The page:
For decades, it has been an open question whether it is possible for a gas to show properties similar to a magnet made of iron or nickel. Iron and nickel are ferromagnetic because they become strongly magnetized below a specific temperature, when unpaired electrons within the material spontaneously align in the same direction.
It is well known that this behavior is caused by quantum mechanics. The so-called Pauli exclusion principle does not allow two electrons with the same spin orientation to come close to each other. Therefore, when the electrons interact with each other with repulsive forces, it can be more favorable for them to align their spins because this reduces the repulsive interaction between them, which is strongest at close distance.
All known ferromagnetic materials have a periodic crystal structure, which is known to enhance ferromagnetism. Until today, it is not known whether gases or liquids without such a structure can become ferromagnetic.
CUA researchers have now addressed this decade-old question by using a gas of ultracold atoms cooled to 150 billionth of 1 Kelvin above absolute zero (-273 degrees C or -459 degrees F). The Pauli exclusion principle applies to all particles classified as fermions, which includes the proton, electron and neutron, and also composite particles consisting of an odd number of elementary fermions. Since all fermions have some properties similar to electrons, they can be used to simulate the behavior of electrons in a ferromagnet. In the CUA work, the researchers studied the fermionic atom lithum-6, which consists of three protons, three neutrons and three electrons.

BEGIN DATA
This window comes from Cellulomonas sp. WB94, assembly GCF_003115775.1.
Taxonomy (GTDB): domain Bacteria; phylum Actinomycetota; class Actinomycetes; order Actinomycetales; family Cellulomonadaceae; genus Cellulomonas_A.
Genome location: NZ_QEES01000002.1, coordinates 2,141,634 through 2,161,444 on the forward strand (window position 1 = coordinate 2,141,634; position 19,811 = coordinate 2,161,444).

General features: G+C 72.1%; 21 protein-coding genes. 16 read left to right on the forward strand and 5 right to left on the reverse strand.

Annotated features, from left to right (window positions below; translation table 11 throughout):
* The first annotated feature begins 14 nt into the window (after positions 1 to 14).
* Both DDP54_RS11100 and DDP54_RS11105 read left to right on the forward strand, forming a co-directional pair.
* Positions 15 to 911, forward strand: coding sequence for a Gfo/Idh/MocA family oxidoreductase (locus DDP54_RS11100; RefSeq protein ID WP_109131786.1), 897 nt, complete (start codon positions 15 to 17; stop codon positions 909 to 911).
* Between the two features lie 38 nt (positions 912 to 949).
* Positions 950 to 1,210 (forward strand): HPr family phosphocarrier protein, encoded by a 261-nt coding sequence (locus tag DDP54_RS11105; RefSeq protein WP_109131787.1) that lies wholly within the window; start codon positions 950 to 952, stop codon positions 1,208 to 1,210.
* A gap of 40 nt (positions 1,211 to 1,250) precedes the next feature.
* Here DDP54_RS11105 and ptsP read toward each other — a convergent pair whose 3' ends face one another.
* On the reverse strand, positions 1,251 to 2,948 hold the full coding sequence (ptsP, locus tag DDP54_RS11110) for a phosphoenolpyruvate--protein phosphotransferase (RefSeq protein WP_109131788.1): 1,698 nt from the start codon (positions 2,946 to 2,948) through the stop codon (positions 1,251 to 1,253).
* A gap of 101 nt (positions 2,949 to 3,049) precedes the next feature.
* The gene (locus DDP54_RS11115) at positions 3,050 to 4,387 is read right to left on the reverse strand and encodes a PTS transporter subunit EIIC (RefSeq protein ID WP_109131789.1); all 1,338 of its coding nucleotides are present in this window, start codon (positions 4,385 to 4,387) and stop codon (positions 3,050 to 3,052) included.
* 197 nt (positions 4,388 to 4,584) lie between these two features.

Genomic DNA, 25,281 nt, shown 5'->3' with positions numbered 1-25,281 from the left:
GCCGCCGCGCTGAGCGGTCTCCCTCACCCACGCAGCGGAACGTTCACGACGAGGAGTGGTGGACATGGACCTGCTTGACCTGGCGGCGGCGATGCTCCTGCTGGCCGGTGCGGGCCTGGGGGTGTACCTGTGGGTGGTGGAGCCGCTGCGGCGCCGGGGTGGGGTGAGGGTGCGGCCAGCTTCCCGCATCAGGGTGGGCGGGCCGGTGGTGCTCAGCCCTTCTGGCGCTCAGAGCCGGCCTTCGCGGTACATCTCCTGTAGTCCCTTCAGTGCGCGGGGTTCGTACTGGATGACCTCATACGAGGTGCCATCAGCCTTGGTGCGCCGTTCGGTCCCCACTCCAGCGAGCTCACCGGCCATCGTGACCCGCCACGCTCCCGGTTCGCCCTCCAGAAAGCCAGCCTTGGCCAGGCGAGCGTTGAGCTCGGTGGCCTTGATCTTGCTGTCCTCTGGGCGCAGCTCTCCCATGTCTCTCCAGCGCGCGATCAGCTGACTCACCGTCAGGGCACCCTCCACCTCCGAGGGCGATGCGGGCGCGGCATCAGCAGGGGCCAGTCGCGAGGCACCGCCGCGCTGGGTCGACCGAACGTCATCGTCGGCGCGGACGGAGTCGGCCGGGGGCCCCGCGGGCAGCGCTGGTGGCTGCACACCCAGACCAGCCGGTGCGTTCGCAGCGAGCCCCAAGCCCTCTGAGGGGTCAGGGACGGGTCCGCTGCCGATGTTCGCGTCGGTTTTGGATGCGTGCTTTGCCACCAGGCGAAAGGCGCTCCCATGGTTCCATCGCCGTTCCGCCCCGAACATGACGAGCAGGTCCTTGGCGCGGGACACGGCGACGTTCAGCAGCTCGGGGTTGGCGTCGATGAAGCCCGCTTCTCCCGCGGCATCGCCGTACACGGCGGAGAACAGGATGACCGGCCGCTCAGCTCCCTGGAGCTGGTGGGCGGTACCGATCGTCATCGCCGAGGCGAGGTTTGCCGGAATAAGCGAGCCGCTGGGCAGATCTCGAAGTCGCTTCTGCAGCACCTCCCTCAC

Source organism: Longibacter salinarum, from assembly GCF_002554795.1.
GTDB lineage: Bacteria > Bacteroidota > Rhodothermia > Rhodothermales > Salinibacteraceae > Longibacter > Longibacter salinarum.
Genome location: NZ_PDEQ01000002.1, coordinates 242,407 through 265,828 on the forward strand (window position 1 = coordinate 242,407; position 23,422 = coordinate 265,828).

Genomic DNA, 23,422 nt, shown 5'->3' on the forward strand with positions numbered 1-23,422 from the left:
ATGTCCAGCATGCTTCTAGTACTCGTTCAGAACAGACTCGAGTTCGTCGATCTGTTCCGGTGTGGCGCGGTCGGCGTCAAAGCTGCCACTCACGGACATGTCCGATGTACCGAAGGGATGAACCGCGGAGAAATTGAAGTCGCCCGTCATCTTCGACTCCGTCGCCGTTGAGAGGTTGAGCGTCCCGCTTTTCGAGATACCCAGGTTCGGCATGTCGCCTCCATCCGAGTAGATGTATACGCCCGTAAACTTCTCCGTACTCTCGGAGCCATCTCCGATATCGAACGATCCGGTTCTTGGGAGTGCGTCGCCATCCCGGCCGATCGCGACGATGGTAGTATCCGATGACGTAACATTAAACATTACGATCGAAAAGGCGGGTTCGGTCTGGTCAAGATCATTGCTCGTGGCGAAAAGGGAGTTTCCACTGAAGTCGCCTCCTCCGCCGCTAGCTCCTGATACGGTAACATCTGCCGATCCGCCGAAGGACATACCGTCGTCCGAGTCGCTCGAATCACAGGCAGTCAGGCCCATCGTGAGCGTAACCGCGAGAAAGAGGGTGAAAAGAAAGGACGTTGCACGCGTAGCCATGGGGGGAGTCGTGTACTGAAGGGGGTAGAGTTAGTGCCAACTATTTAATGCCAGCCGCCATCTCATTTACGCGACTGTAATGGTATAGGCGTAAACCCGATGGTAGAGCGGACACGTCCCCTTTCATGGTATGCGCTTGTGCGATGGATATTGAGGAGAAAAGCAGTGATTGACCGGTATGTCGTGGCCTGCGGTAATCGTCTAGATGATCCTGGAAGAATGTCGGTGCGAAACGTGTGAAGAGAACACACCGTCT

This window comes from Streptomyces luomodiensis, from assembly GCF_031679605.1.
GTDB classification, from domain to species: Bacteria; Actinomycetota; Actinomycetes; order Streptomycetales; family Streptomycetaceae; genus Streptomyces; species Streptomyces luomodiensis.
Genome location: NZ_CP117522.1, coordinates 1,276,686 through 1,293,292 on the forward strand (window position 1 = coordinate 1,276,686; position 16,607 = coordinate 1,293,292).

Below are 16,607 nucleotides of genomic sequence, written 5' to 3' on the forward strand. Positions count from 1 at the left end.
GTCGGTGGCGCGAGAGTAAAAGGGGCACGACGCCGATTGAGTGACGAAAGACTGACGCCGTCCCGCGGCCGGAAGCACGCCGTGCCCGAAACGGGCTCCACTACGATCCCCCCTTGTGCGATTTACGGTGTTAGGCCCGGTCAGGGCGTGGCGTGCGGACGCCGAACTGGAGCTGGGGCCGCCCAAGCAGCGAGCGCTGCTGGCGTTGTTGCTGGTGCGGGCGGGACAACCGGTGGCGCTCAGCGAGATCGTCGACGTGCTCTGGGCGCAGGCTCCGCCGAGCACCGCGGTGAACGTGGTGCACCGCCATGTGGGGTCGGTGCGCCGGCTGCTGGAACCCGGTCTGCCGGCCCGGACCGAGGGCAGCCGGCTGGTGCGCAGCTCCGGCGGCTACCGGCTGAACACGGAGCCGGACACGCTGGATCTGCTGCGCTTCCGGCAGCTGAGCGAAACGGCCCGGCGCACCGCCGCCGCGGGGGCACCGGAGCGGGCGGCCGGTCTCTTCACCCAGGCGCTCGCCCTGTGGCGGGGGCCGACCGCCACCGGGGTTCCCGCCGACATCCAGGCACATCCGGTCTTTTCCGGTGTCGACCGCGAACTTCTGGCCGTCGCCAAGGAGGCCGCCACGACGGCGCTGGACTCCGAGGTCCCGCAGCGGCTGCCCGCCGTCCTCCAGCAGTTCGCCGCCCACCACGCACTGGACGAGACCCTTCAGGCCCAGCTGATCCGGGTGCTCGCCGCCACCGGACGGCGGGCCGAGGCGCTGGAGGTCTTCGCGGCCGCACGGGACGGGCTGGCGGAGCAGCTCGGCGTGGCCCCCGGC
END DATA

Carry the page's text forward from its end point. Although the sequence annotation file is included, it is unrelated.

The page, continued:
In their experiment, the CUA team trapped a cloud of ultracold lithium atoms in the focus of an infrared laser beam. When they gradually increased the repulsive forces between the atoms (which can be adjusted by varying an external magnetic field), they observed several features indicating that the gas had become ferromagnetic. The cloud first became bigger and then suddenly shrunk. When the atoms were released from the trap, they suddenly expanded faster.
This and other observations agreed with theoretical predictions for a phase transition to a ferromagnetic state. However, the experiment cannot yet distinguish between a gas which has become ferromagnetic, and a gas with strong ferromagnetic fluctuations. These questions will be addressed in future work.
Fig.1: When the repulsive forces between fermionic particles increase, the system can undergo a phase transition and become a ferromagnetic. This is well known for crystalline materials like iron and nickel, but it is still an open question whether it can occur in a gas. Atomic gases with strong repulsive interactions are experimentally studied at the CUA.